We played the Orange Monkey out in Henrietta and the Electric Circus on Dewey and Big Daddy’s on Lyell and some place that Howie booked along the river. Scorgies was better than all these places by a mile. They had their own sound system and lights. All you need are these two things, an empty room and a bar and you have the perfect rock and roll club. I played with New Math for a year and a half and but had already left the band before they played Scorgies. The Hi-Tech and Personal Effects played there many times with New Math and we are all still friends today.
New Math got along fine without me. Bobby “Bam Bam” McCarthy played drums for a while and then Roy Stein joined. They released many more records and eventually changed their name to Jet Black Berries. When I saw Gary, he had a bunch of old New Math posters that he was giving Tom Kohn to scan for the Scorgies site. They should be up here soon.
Listen to Die Trying
One of my favorite bands from the Scorgies days was The Press Tones. Judging by the pile of old posters we rounded up, they were the first band we (Hi-Techs) asked to play with us at Scorgies. Our first show together would have been Friday June 10, 1980.
We missed their reunion at Abilene but we’re planning on catching them at the next reunion at the German House in November. It did seem sort of odd, a reunion before the reunion, but Tom Kohn said it only wet the whistle or primed the pump or one of those things. My extended family was calling a yearly picnic that we used to do, a “reunion”. And Peggi said, “You can’t call it a reunion if you do it every year”. I suspect the Press Tones never really broke up and that is their excuse. Everyone we know that saw them at Abilene said they sounded great. Bob Martin told us they were “really great”, in a way that implied that we better get our act together before we (Personal Effects) play with them. Here we’ve been spending all these years trying to get loose and now I feel some sort of pressure to get tight or least have a rehearsal.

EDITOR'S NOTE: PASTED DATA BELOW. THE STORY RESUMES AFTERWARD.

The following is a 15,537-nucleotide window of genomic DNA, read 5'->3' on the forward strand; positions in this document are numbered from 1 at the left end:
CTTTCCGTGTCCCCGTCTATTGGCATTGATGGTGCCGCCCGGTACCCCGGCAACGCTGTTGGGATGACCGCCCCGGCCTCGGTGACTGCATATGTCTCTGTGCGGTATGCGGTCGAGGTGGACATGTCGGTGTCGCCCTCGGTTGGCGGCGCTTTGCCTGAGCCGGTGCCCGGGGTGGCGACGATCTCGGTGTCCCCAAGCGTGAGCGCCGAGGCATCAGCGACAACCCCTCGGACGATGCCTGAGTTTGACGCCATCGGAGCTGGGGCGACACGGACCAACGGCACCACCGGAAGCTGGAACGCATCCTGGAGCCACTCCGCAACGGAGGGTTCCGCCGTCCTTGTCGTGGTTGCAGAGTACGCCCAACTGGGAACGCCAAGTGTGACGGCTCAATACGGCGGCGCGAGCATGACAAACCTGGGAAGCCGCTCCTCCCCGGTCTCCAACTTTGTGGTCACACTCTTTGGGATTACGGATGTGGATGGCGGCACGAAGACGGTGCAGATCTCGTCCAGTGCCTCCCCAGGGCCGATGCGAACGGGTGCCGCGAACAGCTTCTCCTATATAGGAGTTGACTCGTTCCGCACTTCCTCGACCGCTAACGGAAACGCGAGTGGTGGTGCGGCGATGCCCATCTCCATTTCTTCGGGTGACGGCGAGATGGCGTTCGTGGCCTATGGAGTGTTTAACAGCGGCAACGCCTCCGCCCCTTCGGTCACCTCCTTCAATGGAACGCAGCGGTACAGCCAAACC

This Friday we (Margaret Explosion) are playing at Village Gate and Ken Frank is on vacation so Bernie Heveron will be sitting in on bass. This could technically be a Personal Effects reunion because it would be an intact lineup. We might do a PE song. We’ll have to see what happens.
We got the Press Tones 45 out this morning and took it for a spin. I had forgotten that Dwight Glodell produced this thing and that it was on Dick Storm’s Archive Records. “Treat it like a Scar” sounded really good. They had a sort of dark pop guitar rock sound and this single captures it perfectly. Pete Presstone writes some great songs and Scott Presstone has a really good voice. Didn’t Scott used to play drums in the Bowery Boys or am I all mixed up?
Jim Frieze brought this photo of himself to me when I lived over by East High. He wanted me to do a poster for a gig the Press Tones were doing with the Chesterfield Kings at Scorgies. Jim was the lead vocalist for the Press Tones for a while but I can’t remember if that was before or after Scott. Maybe Scott went to Florida for a while. And it seems like Pete sang when neither one of them was in the band. Didn’t Mick Sarubbi play bass with them too in the early days? Maybe Tony Brown was still going to East High. Somebody has to help me out on the details. Anyway I hear the classic lineup is back and they sound better than ever. I’m looking forward to their Scorgies Reunion performance.